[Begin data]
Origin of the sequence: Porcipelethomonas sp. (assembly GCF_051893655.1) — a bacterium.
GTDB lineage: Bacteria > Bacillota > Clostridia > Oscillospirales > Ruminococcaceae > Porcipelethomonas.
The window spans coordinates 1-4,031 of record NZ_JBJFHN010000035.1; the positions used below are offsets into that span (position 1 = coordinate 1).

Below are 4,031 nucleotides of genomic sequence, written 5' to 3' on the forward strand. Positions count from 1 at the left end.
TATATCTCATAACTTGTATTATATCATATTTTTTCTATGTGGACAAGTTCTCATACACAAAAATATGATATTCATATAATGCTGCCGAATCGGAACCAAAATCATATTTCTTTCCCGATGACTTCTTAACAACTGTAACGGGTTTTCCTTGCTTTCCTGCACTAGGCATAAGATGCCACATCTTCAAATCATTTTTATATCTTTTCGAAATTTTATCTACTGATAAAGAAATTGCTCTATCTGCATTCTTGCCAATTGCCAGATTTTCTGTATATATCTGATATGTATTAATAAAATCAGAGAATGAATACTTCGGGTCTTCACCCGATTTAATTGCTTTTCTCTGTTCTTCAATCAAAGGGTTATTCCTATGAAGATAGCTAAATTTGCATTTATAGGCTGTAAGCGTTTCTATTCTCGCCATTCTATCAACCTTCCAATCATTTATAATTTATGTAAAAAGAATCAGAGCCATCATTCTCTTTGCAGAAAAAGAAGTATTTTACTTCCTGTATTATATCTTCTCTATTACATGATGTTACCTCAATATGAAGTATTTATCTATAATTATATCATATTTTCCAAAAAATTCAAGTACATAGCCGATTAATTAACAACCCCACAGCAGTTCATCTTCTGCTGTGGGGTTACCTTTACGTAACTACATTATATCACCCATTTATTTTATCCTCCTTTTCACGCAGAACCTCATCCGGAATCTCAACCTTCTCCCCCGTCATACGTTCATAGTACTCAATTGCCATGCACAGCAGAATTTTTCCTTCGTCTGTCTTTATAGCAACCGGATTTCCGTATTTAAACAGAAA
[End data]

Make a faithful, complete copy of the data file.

Origin of the sequence: Porcipelethomonas sp. (assembly GCF_051893655.1) — a bacterium.
GTDB lineage: Bacteria > Bacillota > Clostridia > Oscillospirales > Ruminococcaceae > Porcipelethomonas.
The window spans coordinates 1-4,031 of record NZ_JBJFHN010000035.1; the positions used below are offsets into that span (position 1 = coordinate 1).

Below are 4,031 nucleotides of genomic sequence, written 5' to 3' on the forward strand. Positions count from 1 at the left end.
TATATCTCATAACTTGTATTATATCATATTTTTTCTATGTGGACAAGTTCTCATACACAAAAATATGATATTCATATAATGCTGCCGAATCGGAACCAAAATCATATTTCTTTCCCGATGACTTCTTAACAACTGTAACGGGTTTTCCTTGCTTTCCTGCACTAGGCATAAGATGCCACATCTTCAAATCATTTTTATATCTTTTCGAAATTTTATCTACTGATAAAGAAATTGCTCTATCTGCATTCTTGCCAATTGCCAGATTTTCTGTATATATCTGATATGTATTAATAAAATCAGAGAATGAATACTTCGGGTCTTCACCCGATTTAATTGCTTTTCTCTGTTCTTCAATCAAAGGGTTATTCCTATGAAGATAGCTAAATTTGCATTTATAGGCTGTAAGCGTTTCTATTCTCGCCATTCTATCAACCTTCCAATCATTTATAATTTATGTAAAAAGAATCAGAGCCATCATTCTCTTTGCAGAAAAAGAAGTATTTTACTTCCTGTATTATATCTTCTCTATTACATGATGTTACCTCAATATGAAGTATTTATCTATAATTATATCATATTTTCCAAAAAATTCAAGTACATAGCCGATTAATTAACAACCCCACAGCAGTTCATCTTCTGCTGTGGGGTTACCTTTACGTAACTACATTATATCACCCATTTATTTTATCCTCCTTTTCACGCAGAACCTCATCCGGAATCTCAACCTTCTCCCCCGTCATACGTTCATAGTACTCAATTGCCATGCACAGCAGAATTTTTCCTTCGTCTGTCTTTATAGCAACCGGATTTCCGTATTTAAACAGAAA